BRIDGEPORT, Conn. -- You have to be careful about your questions when you're covering Connecticut. With so many reporters diligently following the Huskies and die-hard fans plugged into every word uttered by Geno Auriemma, you don't want to accidentally start something.
I didn't want to inadvertently inspire a "War of the Worlds"-type panic in Husky Nation by asking Auriemma if he ever seriously thought of leaving UConn it was more a philosophical query because of whom he will be coaching against in the second round.
Top-seeded UConn will meet 8-seed Texas on Tuesday night (ESPN2, 9 ET), which is most intriguing because of the coaching matchup. This is not a knock on the Longhorns, but just the reality of where the programs are now. Texas is not expected to be able to hang with a sleek machine like UConn. Not this year, anyway.
Texas coach Gail Goestenkors built the Duke program from an also-ran in the ACC to a consistent national championship contender. She didn't win the NCAA title at Duke, but got to the point of having those expectations on a yearly basis. And that wears on a coach.
Nobody knows that better than Auriemma, who has won five NCAA titles but quips all the time that he's miserable. It is a joke in some ways but there's truth there in that when you are expected to be great, you stop feeling real joy when you do great things.
Goestenkors leaving Duke for Texas wasn't exactly like moving from a Beverly Hills mansion to a one-room shack or anything. Texas has more resources than just about any Division I school in the country, and the attitude as an institution that it wants to be the best at absolutely everything. Goestenkors said it was the only job she would have left Duke to take.
She knows it's a place to win national championships but still, the Longhorns had missed the NCAA tournament the past two years and have a lot of rebuilding to do to get to that penthouse level again.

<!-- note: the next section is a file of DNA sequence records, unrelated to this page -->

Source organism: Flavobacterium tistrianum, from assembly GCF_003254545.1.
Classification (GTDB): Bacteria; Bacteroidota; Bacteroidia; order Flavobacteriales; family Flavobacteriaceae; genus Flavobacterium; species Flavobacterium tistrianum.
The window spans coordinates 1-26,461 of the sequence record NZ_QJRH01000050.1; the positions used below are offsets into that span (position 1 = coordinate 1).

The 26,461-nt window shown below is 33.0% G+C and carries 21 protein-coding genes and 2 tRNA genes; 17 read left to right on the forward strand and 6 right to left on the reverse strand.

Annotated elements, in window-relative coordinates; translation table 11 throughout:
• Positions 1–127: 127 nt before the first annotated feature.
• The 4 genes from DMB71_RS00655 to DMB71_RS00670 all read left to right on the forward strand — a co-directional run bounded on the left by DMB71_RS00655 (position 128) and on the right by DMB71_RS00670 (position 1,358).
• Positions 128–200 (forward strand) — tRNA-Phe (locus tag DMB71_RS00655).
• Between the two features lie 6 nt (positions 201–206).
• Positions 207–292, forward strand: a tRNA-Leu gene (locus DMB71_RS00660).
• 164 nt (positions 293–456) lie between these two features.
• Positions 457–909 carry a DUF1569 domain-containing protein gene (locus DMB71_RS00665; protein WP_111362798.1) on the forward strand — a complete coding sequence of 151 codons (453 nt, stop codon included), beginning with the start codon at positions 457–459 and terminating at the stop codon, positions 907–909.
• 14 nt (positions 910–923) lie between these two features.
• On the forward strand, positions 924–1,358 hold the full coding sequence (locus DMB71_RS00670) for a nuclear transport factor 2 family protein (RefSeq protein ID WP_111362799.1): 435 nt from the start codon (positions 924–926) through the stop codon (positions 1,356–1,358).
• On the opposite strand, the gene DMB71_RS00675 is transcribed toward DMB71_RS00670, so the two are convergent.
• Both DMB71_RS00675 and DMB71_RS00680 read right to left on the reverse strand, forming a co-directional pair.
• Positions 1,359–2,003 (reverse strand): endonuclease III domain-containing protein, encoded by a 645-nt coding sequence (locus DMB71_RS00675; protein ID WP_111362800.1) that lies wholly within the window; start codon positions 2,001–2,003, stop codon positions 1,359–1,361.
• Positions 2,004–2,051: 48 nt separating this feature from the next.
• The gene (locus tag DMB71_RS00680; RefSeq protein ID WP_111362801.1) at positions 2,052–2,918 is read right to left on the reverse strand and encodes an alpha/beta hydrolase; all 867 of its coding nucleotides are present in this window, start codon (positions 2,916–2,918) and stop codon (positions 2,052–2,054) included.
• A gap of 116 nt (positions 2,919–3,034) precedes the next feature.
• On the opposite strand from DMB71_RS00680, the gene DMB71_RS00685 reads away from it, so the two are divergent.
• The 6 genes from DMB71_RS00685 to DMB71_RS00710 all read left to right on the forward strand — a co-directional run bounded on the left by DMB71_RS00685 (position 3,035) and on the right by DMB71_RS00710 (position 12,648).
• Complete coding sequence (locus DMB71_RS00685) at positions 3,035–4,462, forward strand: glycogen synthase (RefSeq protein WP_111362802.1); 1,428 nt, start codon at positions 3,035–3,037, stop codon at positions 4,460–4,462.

So this season, Goestenkors could be reminded what it's like to make the climb and really smile about victories along the way.
It has been more than a decade since Auriemma was able to feel that way -- if he ever really allowed himself to at all. Visionaries usually don't stop to celebrate or typically even realize that they should -- until it's too late and they're already at the top and only worried about staying there.
Still, there was a first time for UConn to go to a Final Four, a first time to sell out its arena, a first time to be No. 1, a first time to be a national champion. And even Auriemma had to get a buzz from all of those things that just can't quite be replicated.
So did it ever cross his mind -- even in a daydream-type way -- to do something like what Goestenkors did?
"I think there's always a point in time in a coach's life where they start to look at their situation and question whether they've been there too long and it's not as rewarding as it used to be," he said. "I don't know any coach who doesn't go through that or look at other situations and go, 'Wow, I would like to see myself do that and feel that exhilaration that comes from doing it for the first time.'
"But there also comes a point in time when you get past that -- and you realize that the obligation that you have is to make whatever you think is out there happen where you are over and over and over and over and over and over and over and over again. And find a way to enjoy it."
I went back and listened to this over and over and over, etc., again to make sure I counted all the "overs" correctly. Because I am sure some UConn fans will read into this: "Geno said 'over' eight times -- which means we are only supposed to win eight more national championships in his coaching career. Oh, crap! Is that all?"
Seriously, the fact that UConn hasn't made the Final Four the past three seasons actually might have been kind of a blessing for Auriemma, even if it hasn't felt like it along the way. It means that if it happens this year, it won't feel the same as when it first happened in 1991 but it also won't feel as "routine" as it probably did in 2004.
"I got a card the other day for my birthday [which was Sunday] that said, 'You don't know how good you have it and how lucky you are,'" Auriemma said. "And reminders like that make you realize it would be virtually impossible for me to go someplace and have it better than I have it here.
"Although the last three years -- when you don't win as many times as you think you should or don't go to the Final Four when you think you could -- you are kind of questioning, 'Will we ever get back there?' But you always know in the back of your head you will. That's what keeps you going -- when you know, 'We will. It's just a matter of time. We will.'"
Mechelle Voepel of The Kansas City Star is a regular contributor to ESPN.com. She can be reached at email@example.com.